Local and National Influences on Inter-group Attitudes
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Field period: 2/23/2008 - 2/28/2008
Are Americans? responses to immigration cues similar to their responses to racial cues? This paper explores how implicit and explicit cues influence immigration attitudes. To explain explicit cues? varying impacts, it reconceptualizes the implicit/explicit distinction as continuous rather than binary. The paper hypothesizes that the effect of cues will be moderated by personal experience with immigrants. It tests these claims using four survey experiments with more than 2,500 respondents. Seeing Spanish text acts as a potent implicit cue. Even brief exposures to written Spanish can undermine support for immigration among key subgroups, including Democratic voters and those who hear Spanish frequently. Yet explicit anti-immigration appeals backfire, particularly among those who frequently interact with Latino immigrants. Thus the distinction between implicit and explicit cues proves critical in understanding attitudes on immigration. Contact with immigrants can increase the effect of cues, suggesting that they are most influential when they resonate with personal experience.Hypotheses:
* Framing effects on immigration would be more potent for respondents who live near many immigrants.
* Concern about immigrants would be higher when local issues were primed, so long as respondents lived near large immigrant populations.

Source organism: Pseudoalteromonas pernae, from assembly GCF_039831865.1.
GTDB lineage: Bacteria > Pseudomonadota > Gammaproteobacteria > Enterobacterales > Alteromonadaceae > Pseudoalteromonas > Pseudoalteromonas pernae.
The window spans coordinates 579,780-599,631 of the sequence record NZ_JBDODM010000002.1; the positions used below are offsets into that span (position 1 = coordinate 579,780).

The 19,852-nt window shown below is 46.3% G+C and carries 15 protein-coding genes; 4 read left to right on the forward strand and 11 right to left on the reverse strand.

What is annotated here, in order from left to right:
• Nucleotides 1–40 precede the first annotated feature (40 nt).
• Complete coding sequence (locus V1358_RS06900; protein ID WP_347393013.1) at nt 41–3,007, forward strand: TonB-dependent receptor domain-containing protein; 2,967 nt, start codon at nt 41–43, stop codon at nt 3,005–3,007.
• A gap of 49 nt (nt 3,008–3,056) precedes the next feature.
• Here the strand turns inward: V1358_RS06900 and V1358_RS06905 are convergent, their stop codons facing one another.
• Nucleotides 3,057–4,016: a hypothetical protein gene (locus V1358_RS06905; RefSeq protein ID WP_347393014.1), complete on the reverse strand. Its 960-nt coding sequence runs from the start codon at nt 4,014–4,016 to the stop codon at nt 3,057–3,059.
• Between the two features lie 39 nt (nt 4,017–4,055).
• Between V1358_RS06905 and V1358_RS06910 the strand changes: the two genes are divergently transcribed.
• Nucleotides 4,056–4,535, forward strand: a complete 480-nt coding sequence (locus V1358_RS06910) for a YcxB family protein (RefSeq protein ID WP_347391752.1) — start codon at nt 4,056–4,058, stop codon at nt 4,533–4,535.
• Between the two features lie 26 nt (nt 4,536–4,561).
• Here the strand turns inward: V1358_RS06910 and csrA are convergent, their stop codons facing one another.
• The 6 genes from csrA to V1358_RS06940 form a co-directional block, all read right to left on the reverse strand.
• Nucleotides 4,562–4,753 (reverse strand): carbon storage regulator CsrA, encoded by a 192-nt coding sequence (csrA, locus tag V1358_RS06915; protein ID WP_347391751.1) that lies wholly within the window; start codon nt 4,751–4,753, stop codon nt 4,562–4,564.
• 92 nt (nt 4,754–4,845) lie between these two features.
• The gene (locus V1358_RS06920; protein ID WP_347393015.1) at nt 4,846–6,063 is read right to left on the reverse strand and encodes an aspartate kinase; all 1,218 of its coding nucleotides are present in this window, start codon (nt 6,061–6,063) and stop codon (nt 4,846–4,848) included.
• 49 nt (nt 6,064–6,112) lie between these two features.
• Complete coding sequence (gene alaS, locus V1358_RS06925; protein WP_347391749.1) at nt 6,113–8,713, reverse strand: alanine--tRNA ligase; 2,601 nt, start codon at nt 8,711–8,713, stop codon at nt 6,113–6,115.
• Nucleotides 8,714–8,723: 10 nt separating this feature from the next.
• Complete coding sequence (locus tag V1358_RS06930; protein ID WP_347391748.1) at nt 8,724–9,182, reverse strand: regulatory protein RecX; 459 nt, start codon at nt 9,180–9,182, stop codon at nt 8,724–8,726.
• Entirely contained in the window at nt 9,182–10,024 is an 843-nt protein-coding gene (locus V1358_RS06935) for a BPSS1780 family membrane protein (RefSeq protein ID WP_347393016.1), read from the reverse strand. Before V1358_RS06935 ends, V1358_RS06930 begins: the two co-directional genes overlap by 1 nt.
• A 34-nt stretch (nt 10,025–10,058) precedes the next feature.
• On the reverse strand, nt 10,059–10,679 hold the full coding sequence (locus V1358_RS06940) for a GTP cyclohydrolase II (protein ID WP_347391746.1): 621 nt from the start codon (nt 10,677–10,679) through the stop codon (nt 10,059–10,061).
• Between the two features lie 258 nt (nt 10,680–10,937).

* Information about the share of immigrants locally would dampen concern about immigration for those living in areas with few immigrants.Experimental Manipulation:
The TESS module included several experimental manipulations. One exposed respondents to a welcome note in Spanish, to identify if brief uses of foreign languages primed anti-immigrant sentiment. Another exposed respondents to varying pro- and anti-immigration frames, to see under what conditions we might observe social desirability or framing effects in response patterns. Still another experiment varied whether immigrants were described as legal, illegal, or neither, to determine if the word "immigrants" itself elicits responses that are closer to those for explicitly legal or explicitly illegal immigrants. We also examined whether providing information about the number of immigrants in one's local area influenced respondent attitudes.Key Dependent Variables:
The outcome variables constitute a wide variety of measures of immigration-related attitudes and threat. From Sniderman et al. (2004), we drew one generic measure of threat. We also replicated the National Election Study question about the number of foreigners who should be permitted to come to the U.S. to live, as well as other questions from the General Social Survey tapping concerns about immigrants raising taxes, increasing crime, and taking jobs.
Two findings stand out as especially noteworthy, and both have spawned follow-up research. First, we learned that respondents who commonly encounter Spanish in their day-to-day lives have negative reactions to it, whereas those who do not commonly see Spanish in their day-to-day lives have positive or neutral reactions to it. Second, we identified strong social desirability effects, or other contrast effects. Respondents expressed lower levels of threat when exposed to anti-immigration arguments.